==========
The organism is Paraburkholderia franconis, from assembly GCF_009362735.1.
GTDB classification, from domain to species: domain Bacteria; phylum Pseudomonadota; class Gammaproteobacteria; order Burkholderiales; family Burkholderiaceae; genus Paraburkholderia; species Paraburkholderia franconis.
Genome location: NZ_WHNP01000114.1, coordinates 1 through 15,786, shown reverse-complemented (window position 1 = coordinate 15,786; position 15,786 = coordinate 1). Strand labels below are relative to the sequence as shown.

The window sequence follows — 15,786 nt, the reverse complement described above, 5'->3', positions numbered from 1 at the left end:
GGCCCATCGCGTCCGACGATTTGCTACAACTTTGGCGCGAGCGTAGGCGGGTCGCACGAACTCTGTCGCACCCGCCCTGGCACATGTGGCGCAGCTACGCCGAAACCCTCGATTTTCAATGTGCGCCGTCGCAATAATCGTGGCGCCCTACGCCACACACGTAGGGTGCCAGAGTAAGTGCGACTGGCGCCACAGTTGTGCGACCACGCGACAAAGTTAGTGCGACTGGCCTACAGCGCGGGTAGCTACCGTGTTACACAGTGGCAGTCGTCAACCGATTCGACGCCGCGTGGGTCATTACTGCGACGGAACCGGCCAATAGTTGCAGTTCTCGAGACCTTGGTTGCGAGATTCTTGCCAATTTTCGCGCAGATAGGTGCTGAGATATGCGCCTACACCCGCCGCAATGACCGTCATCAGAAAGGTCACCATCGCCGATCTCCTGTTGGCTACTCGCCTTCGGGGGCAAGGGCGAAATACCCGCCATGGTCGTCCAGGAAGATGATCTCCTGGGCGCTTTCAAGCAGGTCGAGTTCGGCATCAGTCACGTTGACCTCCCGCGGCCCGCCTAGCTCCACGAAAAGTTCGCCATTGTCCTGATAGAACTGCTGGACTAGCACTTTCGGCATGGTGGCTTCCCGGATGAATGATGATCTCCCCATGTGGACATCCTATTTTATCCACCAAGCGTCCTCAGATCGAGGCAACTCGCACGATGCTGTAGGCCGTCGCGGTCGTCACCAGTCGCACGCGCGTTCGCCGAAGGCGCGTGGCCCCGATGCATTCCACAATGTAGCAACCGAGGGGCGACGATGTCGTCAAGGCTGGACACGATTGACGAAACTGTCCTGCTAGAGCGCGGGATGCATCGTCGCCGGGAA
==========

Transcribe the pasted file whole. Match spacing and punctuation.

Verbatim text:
The organism is Paraburkholderia franconis, from assembly GCF_009362735.1.
GTDB classification, from domain to species: domain Bacteria; phylum Pseudomonadota; class Gammaproteobacteria; order Burkholderiales; family Burkholderiaceae; genus Paraburkholderia; species Paraburkholderia franconis.
Genome location: NZ_WHNP01000114.1, coordinates 1 through 15,786, shown reverse-complemented (window position 1 = coordinate 15,786; position 15,786 = coordinate 1). Strand labels below are relative to the sequence as shown.

The window sequence follows — 15,786 nt, the reverse complement described above, 5'->3', positions numbered from 1 at the left end:
GGCCCATCGCGTCCGACGATTTGCTACAACTTTGGCGCGAGCGTAGGCGGGTCGCACGAACTCTGTCGCACCCGCCCTGGCACATGTGGCGCAGCTACGCCGAAACCCTCGATTTTCAATGTGCGCCGTCGCAATAATCGTGGCGCCCTACGCCACACACGTAGGGTGCCAGAGTAAGTGCGACTGGCGCCACAGTTGTGCGACCACGCGACAAAGTTAGTGCGACTGGCCTACAGCGCGGGTAGCTACCGTGTTACACAGTGGCAGTCGTCAACCGATTCGACGCCGCGTGGGTCATTACTGCGACGGAACCGGCCAATAGTTGCAGTTCTCGAGACCTTGGTTGCGAGATTCTTGCCAATTTTCGCGCAGATAGGTGCTGAGATATGCGCCTACACCCGCCGCAATGACCGTCATCAGAAAGGTCACCATCGCCGATCTCCTGTTGGCTACTCGCCTTCGGGGGCAAGGGCGAAATACCCGCCATGGTCGTCCAGGAAGATGATCTCCTGGGCGCTTTCAAGCAGGTCGAGTTCGGCATCAGTCACGTTGACCTCCCGCGGCCCGCCTAGCTCCACGAAAAGTTCGCCATTGTCCTGATAGAACTGCTGGACTAGCACTTTCGGCATGGTGGCTTCCCGGATGAATGATGATCTCCCCATGTGGACATCCTATTTTATCCACCAAGCGTCCTCAGATCGAGGCAACTCGCACGATGCTGTAGGCCGTCGCGGTCGTCACCAGTCGCACGCGCGTTCGCCGAAGGCGCGTGGCCCCGATGCATTCCACAATGTAGCAACCGAGGGGCGACGATGTCGTCAAGGCTGGACACGATTGACGAAACTGTCCTGCTAGAGCGCGGGATGCATCGTCGCCGGGAA